This Sunday, May 30, is Christmas in May for race fans.
While the Monaco Grand Prix was moved to last weekend, two of the most prestigious races in professional motorsports are contested on Sunday of Memorial Day Weekend, the Indianapolis 500 and the Coca-Cola 600. Many have a vacation day the next day, so the weekend is ideal for traveling to see a big race.
While we all relish in the spectacle and grandeur of the events, we need to remember the reason that we are free to have those gatherings.
The Indianapolis 500 has been celebrated on Memorial Day since its inception in 1911. For many years it was actually contested on Memorial Day, no matter what day of the week it landed. When Tony Hulman assumed the helm at Indianapolis Motor Speedway, he never wanted the race on Sunday. When May 30 landed on Sunday, the track then contested it on Monday until 1971.
Congress moved Memorial Day to the final Monday in May that year. In ’71 and ’72 it was contested on Saturday. After fan complaints moved it to Monday in 1973, the race was permanently moved to Sunday of Memorial Day weekend in 1974 and has stayed there since, with the exception of last year due to delays from the COVID-19 pandemic.
The once-World 600 was the signature race at Charlotte Motor Speedway from the time it opened in 1960. It was NASCAR’s attempt to compete with the Indianapolis 500. Part of one-upping Indianapolis was the length of the race, which was set at 100 miles longer.
While the race was contested the same weekend as Indianapolis, it wasn’t scheduled the same day until 1974, when IMS decided to abandon its policy of not racing on Sunday.
Both races are crown jewel events for their sanctioning bodies, although Indianapolis is, and always will be, the greatest spectacle in racing. The one commonality between the two events is that they are steeped in tradition, and said traditions are heavily focused on the United States military and especially the brave men and women who have paid the ultimate sacrifice to ensure the freedoms under which the events are contested.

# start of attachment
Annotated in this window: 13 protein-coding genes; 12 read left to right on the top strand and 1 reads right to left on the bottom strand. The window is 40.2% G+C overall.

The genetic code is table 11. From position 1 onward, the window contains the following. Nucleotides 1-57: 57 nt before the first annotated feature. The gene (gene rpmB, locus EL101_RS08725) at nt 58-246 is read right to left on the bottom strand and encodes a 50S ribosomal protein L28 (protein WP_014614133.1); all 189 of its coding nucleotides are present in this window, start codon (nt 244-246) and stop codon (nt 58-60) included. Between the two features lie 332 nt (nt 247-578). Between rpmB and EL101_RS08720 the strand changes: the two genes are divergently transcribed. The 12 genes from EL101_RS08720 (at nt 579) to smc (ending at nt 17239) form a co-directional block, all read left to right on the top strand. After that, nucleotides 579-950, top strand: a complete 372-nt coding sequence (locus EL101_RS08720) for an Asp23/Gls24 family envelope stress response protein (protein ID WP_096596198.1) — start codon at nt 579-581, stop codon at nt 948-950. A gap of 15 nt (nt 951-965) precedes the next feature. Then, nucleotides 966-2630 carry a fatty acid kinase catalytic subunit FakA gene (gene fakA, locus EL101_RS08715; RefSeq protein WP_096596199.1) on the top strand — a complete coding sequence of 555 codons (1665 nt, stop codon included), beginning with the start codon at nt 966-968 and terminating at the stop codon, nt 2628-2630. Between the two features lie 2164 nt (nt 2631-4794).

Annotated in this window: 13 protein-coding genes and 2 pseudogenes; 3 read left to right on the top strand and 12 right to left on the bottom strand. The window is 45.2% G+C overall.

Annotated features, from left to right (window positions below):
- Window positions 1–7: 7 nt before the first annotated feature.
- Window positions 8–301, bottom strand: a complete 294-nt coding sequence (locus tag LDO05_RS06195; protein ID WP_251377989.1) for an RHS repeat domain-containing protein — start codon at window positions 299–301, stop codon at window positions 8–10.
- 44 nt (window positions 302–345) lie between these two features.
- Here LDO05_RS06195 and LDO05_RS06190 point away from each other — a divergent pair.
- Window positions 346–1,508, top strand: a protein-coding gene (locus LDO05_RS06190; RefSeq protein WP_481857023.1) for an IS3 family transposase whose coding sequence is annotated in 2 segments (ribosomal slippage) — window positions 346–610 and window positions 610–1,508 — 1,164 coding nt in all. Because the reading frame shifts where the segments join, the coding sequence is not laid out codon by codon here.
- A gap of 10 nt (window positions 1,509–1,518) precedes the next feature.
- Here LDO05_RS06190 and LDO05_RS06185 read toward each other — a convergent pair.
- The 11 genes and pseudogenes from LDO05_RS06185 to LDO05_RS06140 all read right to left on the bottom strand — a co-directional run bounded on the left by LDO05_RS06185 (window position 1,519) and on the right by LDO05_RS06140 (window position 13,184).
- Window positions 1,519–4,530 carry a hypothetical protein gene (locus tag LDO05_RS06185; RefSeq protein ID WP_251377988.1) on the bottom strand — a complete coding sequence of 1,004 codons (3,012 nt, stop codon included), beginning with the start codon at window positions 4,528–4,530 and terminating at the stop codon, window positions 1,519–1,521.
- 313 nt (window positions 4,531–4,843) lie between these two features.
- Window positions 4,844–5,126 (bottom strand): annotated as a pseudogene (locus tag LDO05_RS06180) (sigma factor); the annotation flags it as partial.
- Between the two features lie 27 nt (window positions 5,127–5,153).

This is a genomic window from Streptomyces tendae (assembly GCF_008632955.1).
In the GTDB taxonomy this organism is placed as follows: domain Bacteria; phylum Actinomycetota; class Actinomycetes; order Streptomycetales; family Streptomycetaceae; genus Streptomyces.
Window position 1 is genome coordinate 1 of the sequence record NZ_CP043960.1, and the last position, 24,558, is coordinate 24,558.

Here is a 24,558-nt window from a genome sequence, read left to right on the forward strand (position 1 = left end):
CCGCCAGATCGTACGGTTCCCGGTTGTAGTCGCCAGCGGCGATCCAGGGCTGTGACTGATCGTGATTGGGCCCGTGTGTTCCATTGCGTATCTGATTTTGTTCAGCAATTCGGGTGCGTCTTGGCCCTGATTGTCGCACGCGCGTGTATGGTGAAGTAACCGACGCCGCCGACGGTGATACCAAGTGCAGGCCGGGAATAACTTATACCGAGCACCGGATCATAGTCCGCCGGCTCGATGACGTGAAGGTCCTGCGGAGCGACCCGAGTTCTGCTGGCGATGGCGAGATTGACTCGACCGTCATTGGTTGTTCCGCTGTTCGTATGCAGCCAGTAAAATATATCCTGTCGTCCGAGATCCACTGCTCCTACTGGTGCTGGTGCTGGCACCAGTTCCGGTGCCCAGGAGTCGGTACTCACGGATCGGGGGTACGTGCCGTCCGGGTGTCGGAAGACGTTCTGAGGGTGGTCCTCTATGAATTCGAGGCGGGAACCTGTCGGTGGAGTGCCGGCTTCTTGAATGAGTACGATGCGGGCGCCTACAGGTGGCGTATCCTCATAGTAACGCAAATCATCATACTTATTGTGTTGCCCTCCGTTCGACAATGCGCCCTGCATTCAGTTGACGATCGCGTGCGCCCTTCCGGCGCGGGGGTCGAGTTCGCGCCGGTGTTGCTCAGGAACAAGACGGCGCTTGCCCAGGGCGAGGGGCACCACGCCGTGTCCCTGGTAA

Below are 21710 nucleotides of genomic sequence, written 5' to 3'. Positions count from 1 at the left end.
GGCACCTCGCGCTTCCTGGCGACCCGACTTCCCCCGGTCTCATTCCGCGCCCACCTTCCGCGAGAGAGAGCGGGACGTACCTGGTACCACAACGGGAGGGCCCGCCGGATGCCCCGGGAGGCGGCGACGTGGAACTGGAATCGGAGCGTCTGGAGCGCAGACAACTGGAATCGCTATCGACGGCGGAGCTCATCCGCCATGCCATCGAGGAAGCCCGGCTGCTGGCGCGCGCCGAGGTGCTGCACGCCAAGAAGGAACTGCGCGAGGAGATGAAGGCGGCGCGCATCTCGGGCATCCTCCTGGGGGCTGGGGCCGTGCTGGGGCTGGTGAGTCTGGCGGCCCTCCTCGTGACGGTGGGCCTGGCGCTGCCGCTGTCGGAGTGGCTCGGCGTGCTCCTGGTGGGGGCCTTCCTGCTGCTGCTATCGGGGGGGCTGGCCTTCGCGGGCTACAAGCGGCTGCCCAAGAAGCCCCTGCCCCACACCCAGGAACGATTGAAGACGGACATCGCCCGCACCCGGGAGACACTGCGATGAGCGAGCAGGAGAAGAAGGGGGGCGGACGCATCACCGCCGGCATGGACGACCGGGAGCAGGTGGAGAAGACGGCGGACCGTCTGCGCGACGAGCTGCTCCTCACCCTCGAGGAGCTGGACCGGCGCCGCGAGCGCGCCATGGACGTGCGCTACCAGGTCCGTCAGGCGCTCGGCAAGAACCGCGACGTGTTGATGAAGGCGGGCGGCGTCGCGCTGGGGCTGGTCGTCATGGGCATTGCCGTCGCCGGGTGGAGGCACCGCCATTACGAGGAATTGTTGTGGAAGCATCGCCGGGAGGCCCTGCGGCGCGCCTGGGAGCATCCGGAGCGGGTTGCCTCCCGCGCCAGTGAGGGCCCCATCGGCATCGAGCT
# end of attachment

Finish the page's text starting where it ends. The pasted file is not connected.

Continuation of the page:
When the race broadcasts are building up to the green flags this weekend, please take the time to show some reverence to the activities that pay respects to the fallen heroes. Pay attention to the names on the cars’ windshields in the 600 that memorialize soldiers who gave their lives for America. When you hear “Taps,” think of the families whose loved ones didn’t come home.
This weekend is filled with family gatherings and activities that are not allowed in other countries. That is because the United States of America is still the land of the free. It is that way because of the brave.
Please remember the reason that we have that freedom and pay extra respect to those who gave their lives to secure it.
About the author
What is it that Mike Neff doesn’t do? The writer, radio contributor and racetrack announcer coordinates the site’s local short track coverage, hitting up Saturday Night Specials across the country while tracking the sport’s future racing stars. The writer for our signature Cup post-race column, Thinkin’ Out Loud (Mondays) also sits down with Cup crew chiefs to talk shop every Friday with Tech Talk. Mike announces several shows each year for the Good Guys Rod and Custom Association. He also pops up everywhere from PRN Pit Reporters and the Press Box with Alan Smothers to SIRIUS XM Radio. He has announced at tracks all over the Southeast, starting at Millbridge Speedway. He's also announced at East Lincoln Speedway, Concord Speedway, Tri-County Speedway, Caraway Speedway, and Charlotte Motor Speedway.
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we should never forget!!
even with all the problems, this country is still the best!!
hopefully the prerace for Charlotte will allow for those watching in tv to watch the ceremony. bagpipes and taps gets me all the time.